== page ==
Gomez Luis Diego
ldgomez at NS.OTS.AC.CR
Thu Nov 23 16:14:26 CST 1995
Conrad Vernon Morton, some years ago Curator of Ferns at USNH Smithsonian
wrote a very sound piece on publication by xerox. I believe it appeared
in Taxon but my files burned justly a year ago. Maybe someone could find the
actual reference but if my memory is to be trusted, publication by
photocopying does not constitute formal and valid publication. Mr. Mortons
argument was not contended by any of those who new the spirit of the articles
of the Code ( e.g.. Stafleu and crowd).
On Thu, 23 Nov 1995 jkirkbri at asrr.arsusda.gov wrote:
> On Thu, 23 Nov 1995, Gomez Luis Diego wrote:
> > In my view, a name appearing in a dissertation be it a Master-s or PhD
> > does not constitute a sanctioned and validly published description in the
> > sense of the Code. By validly published the ICBN means a book, serial or
> > any other type of written and available to the general public (public means
> > the botanical constituency). A dissertation is not generally available in
> > that sense, new names in them fall within the category of nom. prov.
> > (provisional names) until formal publication in accordance with ICBN.
> > Yes, it is expected that the exam is somehow a peer review so the candidate
> > has even better reasons to get his/her new taxa into circulation.
> > On Wed, 22 Nov 1995, Richard Jensen wrote:
> > > Does anyone know how the publication date for a dissertation is
> > > determined? The case in question involves a dissertation approved in
> > > 1989, but bearing on the cover 1990, the year the degree was awarded. I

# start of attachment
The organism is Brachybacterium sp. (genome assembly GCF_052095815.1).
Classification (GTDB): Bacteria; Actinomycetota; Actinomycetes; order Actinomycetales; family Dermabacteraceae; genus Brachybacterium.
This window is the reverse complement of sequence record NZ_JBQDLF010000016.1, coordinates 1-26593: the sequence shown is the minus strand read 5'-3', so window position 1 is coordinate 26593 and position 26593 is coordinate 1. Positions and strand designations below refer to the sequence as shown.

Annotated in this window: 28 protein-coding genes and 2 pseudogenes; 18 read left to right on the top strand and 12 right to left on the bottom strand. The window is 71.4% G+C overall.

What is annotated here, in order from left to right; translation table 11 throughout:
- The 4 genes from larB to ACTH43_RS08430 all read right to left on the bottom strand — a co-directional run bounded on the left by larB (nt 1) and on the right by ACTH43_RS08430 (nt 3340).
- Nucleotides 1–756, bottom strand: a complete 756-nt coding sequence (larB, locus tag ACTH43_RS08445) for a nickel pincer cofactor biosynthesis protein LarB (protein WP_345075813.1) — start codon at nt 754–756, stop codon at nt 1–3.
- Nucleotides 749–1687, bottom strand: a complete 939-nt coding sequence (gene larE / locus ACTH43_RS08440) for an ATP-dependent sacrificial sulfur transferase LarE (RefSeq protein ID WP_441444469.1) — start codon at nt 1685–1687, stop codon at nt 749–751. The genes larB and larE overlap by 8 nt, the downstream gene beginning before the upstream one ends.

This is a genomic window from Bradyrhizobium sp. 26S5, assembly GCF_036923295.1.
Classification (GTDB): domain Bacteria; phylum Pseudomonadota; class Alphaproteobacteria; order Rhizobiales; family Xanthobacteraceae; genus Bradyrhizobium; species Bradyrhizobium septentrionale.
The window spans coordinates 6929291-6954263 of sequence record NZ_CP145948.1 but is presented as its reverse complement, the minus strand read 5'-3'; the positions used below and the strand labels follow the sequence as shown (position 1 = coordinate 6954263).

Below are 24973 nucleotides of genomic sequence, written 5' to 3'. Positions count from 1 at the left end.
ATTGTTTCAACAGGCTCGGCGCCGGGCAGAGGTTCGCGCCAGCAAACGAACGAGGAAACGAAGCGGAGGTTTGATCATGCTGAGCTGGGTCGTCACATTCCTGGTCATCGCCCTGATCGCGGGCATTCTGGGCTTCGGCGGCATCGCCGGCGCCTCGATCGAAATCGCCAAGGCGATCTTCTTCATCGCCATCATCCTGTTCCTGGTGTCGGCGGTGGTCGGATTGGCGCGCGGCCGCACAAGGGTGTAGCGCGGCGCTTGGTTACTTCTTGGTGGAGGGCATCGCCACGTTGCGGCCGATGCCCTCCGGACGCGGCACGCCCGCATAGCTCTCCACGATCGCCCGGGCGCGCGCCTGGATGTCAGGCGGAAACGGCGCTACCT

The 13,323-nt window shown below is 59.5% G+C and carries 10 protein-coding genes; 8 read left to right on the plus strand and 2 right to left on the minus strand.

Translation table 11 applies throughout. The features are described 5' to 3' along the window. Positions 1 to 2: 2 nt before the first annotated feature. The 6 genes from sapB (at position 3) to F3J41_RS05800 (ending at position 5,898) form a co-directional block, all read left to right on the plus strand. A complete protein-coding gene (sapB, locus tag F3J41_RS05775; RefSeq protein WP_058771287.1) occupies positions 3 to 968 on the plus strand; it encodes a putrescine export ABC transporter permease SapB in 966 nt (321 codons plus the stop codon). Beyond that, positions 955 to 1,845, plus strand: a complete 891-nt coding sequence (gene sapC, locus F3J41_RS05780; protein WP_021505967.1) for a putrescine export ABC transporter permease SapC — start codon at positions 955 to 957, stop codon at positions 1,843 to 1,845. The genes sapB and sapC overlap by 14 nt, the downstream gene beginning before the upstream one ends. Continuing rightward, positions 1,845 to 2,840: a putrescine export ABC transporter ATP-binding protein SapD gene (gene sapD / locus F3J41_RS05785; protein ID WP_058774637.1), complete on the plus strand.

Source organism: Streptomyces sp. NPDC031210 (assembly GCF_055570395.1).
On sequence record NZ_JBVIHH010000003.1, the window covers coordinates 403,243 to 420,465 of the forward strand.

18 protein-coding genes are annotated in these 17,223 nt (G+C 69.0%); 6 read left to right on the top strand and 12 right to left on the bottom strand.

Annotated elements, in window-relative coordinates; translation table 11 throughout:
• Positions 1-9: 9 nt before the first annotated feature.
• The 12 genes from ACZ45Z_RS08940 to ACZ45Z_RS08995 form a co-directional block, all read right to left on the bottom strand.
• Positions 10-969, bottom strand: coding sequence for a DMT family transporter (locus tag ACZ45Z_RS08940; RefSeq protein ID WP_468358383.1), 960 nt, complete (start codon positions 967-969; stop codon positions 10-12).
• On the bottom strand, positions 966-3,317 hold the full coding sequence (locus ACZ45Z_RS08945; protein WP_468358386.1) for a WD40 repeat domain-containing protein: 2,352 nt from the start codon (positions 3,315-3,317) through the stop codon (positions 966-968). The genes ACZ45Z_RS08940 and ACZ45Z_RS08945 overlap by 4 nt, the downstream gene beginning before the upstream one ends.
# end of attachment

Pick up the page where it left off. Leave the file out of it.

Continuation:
> > > have encountered both dates in the literature and wonder if there is a
> > > "rule" covering this. I assumed that the date it was approved (i.e.,
> > > accepted by the graduate committee) was the date of publication.
> > >
> > > Richard J. Jensen | E-MAIL: rjensen at saintmarys.edu
> > > Dept. of Biology | TELEPHONE: 219-284-4674
> > > Saint Mary's College | FAX: 219-284-4716
> > > Notre Dame, IN 46556 |
> > >
> There is a very interesting and poorly known case in the systematics of
> plants from the western United States. Almost thirty years ago (when
> xerox machines had just become available) a large dissertation
> treating more than 300 taxa with many "new" things was prepared. The
> student distributed copies of his dissertation to all the principal botanical
> libraries in the United States, far in excess of the manditory copies for
> his university, and very little from it was published. Does this constitute
> valid publication? Fifty years from now there will be a major contraversy
> over whether the student's "new" names are vaild or not.
> Joseph H. Kirkbride, Jr.
> USDA, Agricultural Research Service
> Systematic Botany and Mycology Laboratory
> Room 304, Building 011A, BARC-West
> Beltsville, Maryland 20705-2350 USA
> Voice telephone: 301-504-9447
> FAX: 301-504-5810
> Internet: jkirkbri at asrr.arsusda.gov
More information about the Taxacom